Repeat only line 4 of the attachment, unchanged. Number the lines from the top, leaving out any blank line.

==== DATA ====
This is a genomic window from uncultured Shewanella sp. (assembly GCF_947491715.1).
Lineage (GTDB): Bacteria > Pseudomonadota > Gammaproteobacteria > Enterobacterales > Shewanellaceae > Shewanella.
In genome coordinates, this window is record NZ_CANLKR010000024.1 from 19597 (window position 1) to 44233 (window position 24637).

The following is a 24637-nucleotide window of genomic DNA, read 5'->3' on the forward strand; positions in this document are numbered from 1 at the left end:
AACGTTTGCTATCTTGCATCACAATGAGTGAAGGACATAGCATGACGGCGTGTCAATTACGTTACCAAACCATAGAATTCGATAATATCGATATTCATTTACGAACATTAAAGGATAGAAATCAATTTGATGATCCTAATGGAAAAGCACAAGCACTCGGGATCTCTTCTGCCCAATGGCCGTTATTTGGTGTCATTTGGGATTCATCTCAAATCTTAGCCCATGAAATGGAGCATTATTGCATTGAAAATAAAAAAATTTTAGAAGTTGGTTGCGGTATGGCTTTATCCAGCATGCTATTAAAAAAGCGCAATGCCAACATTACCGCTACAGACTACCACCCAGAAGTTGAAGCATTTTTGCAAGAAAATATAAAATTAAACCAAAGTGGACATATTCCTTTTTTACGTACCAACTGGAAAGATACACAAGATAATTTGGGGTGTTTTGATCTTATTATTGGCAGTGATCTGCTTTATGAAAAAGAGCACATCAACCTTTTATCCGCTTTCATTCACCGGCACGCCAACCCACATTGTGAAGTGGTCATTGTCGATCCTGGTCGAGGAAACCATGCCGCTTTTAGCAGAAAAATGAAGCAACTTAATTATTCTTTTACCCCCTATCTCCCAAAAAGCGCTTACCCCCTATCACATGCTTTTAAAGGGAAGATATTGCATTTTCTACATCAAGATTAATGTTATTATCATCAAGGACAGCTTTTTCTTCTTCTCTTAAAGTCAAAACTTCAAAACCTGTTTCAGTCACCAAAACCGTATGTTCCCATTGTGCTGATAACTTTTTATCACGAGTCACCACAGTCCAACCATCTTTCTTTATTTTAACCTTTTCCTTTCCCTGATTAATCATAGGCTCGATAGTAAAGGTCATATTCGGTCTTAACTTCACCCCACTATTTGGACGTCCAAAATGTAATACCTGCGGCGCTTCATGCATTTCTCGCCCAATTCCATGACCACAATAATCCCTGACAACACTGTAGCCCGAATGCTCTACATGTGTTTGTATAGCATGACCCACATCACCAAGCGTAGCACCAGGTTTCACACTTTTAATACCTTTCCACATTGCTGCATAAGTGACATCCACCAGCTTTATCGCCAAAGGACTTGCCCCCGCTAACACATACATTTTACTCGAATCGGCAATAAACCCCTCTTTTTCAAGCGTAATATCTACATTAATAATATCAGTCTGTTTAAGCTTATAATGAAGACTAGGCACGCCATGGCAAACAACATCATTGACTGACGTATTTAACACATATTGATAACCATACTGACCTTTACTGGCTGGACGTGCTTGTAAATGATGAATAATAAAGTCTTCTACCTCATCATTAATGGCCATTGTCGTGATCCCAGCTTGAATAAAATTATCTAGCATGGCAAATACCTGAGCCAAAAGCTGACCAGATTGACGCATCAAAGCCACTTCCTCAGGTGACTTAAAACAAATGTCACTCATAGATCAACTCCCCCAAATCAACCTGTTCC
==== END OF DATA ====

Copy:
The following is a 24637-nucleotide window of genomic DNA, read 5'->3' on the forward strand; positions in this document are numbered from 1 at the left end: